Minimally, this helps provide a proving ground for cloud operating models. More ideally, it also serves as a means to retrain the workforce on modern operating models, a critical success factor for any enterprise hoping to be successful in the cloud.
Intent-based policy management
Abstracted control is critical because it leads naturally to intent-based management. Intent-based management means that operators specify the desired behaviour in a device-independent way, allowing the orchestration platform to translate that intent into underlying device primitives.
An IT operator ought not have to specify how an application is to connect to a user. Whether it is done on this VLAN or that VLAN, across a fabric running this protocol or that protocol, is largely uninteresting. Instead, the operator should only have to specify the desired outcome: application A should be able to talk to application B, using whatever security policies are desired, and granting access to people of a certain role.
By elevating management to intent, enterprise teams do two things. First, they become masters of what matters to the business. No line of business cares about how edge policy is configured; rather, they care about what services and applications are available. Second, by abstracting the intent from the underlying infrastructure, operators create portability.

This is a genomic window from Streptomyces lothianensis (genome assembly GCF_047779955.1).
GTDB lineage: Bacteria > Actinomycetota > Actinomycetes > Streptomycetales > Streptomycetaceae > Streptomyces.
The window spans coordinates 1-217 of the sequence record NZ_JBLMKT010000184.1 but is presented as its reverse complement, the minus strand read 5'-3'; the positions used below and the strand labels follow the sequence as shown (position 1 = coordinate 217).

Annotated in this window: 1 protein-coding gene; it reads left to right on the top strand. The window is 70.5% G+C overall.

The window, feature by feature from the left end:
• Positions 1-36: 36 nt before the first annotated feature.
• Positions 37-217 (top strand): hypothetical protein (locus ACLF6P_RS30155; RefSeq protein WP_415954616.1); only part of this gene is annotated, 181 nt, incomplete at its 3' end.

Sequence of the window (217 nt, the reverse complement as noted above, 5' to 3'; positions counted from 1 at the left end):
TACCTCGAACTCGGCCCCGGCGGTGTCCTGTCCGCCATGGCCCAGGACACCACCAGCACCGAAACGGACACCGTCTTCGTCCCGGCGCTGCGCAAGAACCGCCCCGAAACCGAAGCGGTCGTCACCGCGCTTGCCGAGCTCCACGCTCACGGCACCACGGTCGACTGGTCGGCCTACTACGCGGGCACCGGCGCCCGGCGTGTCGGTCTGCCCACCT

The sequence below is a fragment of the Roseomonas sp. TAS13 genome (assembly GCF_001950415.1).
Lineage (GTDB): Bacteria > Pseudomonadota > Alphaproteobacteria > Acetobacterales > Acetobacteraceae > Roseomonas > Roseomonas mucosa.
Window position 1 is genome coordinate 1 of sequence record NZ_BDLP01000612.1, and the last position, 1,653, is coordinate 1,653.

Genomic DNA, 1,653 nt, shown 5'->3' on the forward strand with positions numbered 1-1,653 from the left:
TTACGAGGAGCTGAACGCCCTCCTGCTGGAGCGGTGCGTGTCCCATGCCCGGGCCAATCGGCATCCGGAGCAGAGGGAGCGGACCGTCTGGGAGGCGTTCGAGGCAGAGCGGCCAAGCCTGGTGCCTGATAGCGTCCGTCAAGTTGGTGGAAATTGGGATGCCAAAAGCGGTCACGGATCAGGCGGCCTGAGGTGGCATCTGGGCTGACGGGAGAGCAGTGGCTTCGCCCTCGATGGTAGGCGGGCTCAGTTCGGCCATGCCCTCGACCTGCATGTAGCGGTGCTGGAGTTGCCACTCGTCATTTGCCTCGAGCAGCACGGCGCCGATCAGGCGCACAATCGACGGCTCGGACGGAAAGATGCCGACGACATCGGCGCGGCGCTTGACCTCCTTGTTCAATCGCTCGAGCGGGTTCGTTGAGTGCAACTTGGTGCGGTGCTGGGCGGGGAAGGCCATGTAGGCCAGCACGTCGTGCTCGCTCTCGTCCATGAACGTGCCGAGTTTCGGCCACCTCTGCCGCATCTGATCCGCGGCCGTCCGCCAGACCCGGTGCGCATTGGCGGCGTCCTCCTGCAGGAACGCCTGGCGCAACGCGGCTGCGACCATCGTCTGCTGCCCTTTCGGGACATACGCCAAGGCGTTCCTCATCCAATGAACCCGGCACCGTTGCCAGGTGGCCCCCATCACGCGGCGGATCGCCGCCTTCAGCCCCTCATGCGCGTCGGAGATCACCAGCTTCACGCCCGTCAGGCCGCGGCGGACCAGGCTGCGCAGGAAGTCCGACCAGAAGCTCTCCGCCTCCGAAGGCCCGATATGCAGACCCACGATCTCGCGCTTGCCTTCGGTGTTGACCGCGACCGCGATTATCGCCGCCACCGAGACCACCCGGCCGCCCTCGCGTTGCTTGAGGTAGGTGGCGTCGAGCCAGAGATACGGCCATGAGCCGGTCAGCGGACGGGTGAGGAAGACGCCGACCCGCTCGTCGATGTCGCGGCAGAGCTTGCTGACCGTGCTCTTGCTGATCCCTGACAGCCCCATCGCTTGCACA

Multicloud and portability
Portability is a huge part of maintaining control in an environment where infrastructure is spread across owned and non-owned resources.
If abstraction is done well, the intent should be able to be implemented across whatever underlying infrastructure exists. So whether an application is in a private data center or AWS or Azure, the intent should be the same. When paired with an extensible orchestration platform with suitable reach into different resource types, that intent can service any underlying implementation.
For example, assume that an application workload resides in AWS. The policy dictating how that application functions will be applied to the AWS virtual private cloud (VPC) gateway. If the workload is redeployed in Azure, the same intent should translate to the equivalent Azure configuration, without any changes initiated by the operator. If a similar workload is launched in a private data center on a VM, the same policy should be used. If that application moves over time to a container, the policy ought to be the same.